A free screening of the film, based on Redmond author Daniel James Brown’s best-selling story of the 1936 UW crew team, is set for July 29 at Seattle Center.

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The story of the University of Washington rowing team that triumphed at the 1936 Olympics in Nazi Germany gets the “American Experience” treatment in a 52-minute documentary film this week on PBS. It’s timed to capitalize on both the 80th anniversary of the underdog story and interest in all things Olympics thanks to the summer games kicking off in Brazil on Aug. 5.

Inspired by Redmond author Daniel James Brown’s best-selling 2013 book “The Boys in the Boat: Nine Americans and Their Epic Quest for Gold at the 1936 Berlin Olympics,” the “American Experience” film includes both archival footage and newly shot scenes of the current University of Washington rowing team slicing through the waters of Union Bay.

“Boys of ’36” producer Margaret Grossi said her production team filmed the rowing scenes last October, with current UW rowers coming out in the early morning and at sunset.


‘American Experience: The Boys of ‘36’

• 8:30 p.m., Friday, July 29, Mural Amphitheatre, Seattle Center; free but RSVPs are encouraged at KCTS9.org.

• 9 p.m. Tuesday, Aug. 2, on KCTS 9.

The modern-day scenes, in color, complement the archival footage, and Grossi said producers got lucky with the weather.

“I had done an interview with Daniel James Brown the day before and it was pouring, and the forecast was for bad weather,” she said. “Then we got up and got this beautiful sky, this really messy, beautiful sky with the sun peeking through. It was gorgeous.”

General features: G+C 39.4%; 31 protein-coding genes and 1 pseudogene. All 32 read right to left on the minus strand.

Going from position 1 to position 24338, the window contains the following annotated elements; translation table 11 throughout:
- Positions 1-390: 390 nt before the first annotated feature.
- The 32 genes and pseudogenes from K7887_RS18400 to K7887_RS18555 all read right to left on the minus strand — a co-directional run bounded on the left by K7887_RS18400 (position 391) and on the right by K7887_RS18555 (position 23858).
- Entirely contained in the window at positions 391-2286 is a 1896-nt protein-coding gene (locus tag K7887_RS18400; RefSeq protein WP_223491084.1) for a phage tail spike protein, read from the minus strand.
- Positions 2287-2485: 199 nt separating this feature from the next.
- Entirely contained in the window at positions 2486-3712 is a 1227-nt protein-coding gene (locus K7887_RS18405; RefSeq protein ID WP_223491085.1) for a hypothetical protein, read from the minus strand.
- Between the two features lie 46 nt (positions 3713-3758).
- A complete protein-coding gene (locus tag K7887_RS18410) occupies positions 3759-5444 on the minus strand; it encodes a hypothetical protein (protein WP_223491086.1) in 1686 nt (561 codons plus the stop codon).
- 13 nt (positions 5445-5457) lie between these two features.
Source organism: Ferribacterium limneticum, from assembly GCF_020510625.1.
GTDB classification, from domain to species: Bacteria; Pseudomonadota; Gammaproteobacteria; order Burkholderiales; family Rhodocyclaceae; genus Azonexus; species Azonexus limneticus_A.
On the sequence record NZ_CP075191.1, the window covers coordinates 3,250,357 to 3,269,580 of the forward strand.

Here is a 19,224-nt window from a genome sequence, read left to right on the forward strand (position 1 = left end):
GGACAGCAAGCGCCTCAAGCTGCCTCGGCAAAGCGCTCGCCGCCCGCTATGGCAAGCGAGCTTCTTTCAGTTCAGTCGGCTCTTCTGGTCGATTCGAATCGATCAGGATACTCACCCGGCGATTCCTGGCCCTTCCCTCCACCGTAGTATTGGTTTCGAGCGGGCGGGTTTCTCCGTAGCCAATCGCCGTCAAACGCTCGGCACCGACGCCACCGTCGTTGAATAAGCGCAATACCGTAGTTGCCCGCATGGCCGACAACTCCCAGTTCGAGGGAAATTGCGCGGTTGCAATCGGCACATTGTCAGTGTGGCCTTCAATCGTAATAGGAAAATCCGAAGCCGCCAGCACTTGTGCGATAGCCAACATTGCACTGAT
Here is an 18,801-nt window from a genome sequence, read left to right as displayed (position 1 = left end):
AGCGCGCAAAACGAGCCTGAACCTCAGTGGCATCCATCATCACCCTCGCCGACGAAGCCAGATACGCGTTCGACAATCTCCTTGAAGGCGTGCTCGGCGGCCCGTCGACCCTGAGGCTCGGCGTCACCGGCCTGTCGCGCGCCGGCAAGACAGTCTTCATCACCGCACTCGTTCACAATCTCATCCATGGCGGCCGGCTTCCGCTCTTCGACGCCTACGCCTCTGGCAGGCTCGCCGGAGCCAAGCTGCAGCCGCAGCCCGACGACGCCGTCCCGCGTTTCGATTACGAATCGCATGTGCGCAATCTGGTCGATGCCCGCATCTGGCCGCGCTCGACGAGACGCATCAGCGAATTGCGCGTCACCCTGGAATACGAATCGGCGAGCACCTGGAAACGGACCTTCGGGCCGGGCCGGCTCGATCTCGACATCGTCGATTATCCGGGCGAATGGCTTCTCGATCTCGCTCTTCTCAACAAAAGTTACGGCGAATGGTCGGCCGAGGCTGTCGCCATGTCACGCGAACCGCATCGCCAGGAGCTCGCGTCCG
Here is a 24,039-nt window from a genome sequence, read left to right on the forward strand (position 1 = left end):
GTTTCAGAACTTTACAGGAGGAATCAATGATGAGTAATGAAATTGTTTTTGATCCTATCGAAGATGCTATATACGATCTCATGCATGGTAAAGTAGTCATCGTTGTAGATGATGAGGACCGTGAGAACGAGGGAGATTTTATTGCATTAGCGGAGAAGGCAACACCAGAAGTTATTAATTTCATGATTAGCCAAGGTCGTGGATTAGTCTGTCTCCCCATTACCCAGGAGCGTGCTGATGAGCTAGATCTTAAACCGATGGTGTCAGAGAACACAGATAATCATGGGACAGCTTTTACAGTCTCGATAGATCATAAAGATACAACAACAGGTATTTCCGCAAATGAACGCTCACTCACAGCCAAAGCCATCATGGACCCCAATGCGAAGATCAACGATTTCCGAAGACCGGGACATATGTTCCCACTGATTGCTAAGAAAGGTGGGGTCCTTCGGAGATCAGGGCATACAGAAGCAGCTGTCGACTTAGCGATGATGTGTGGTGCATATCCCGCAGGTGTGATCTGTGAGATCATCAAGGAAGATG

“The Boys of ‘36” recounts the story of the nine rowers from UW who seemed to come out of nowhere and capture the world’s interest.

“Seattle was this frontier town back in the early part of the 20th century. These weren’t Ivy Leaguers, they were struggling guys,” Grossi said. “At that time in Seattle, your options were [to work in] the lumberyards or on fishing boats, it seemed, and so I think they knew they had to have a very strong work ethic in order to succeed and I think that made a difference. That kind of work ethic was just automatic.”

A climate that allowed the team to row outdoors year-round also made a difference, Grossi said, as did the involvement of racing shell builder George Pocock, who pioneered the use of Western red cedar in his shells.

But the film’s focus, as the title suggests, is on the boys, the rowers who made up the UW team. With limited time, producers chose to focus on “the real spark plugs of the team,” Grossi said, including Joe Rantz, whose daughter, Judy Willman, was instrumental in getting the rowers’ story retold. She’s also on camera in the documentary.

Willman is a neighbor of Brown’s. Before her father’s death in 2007, she began putting together the pieces of his Olympic story and eventually solicited advice from Brown to see if the tale had merit. He thought it did and offered to help, but he also expressed an interest in making the story the topic of his next book.

“So many things about it were coincidence, or serendipity, as Dan likes to say,” Willman said.

Now that the book’s story has been adapted as a documentary, could a feature film be far behind? Willman said on the same day publishing rights to the book were sold in 2011, The Weinstein Company optioned the story for a film adaptation. But after at least two scripts were written based on Brown’s book, the film remains stuck in development.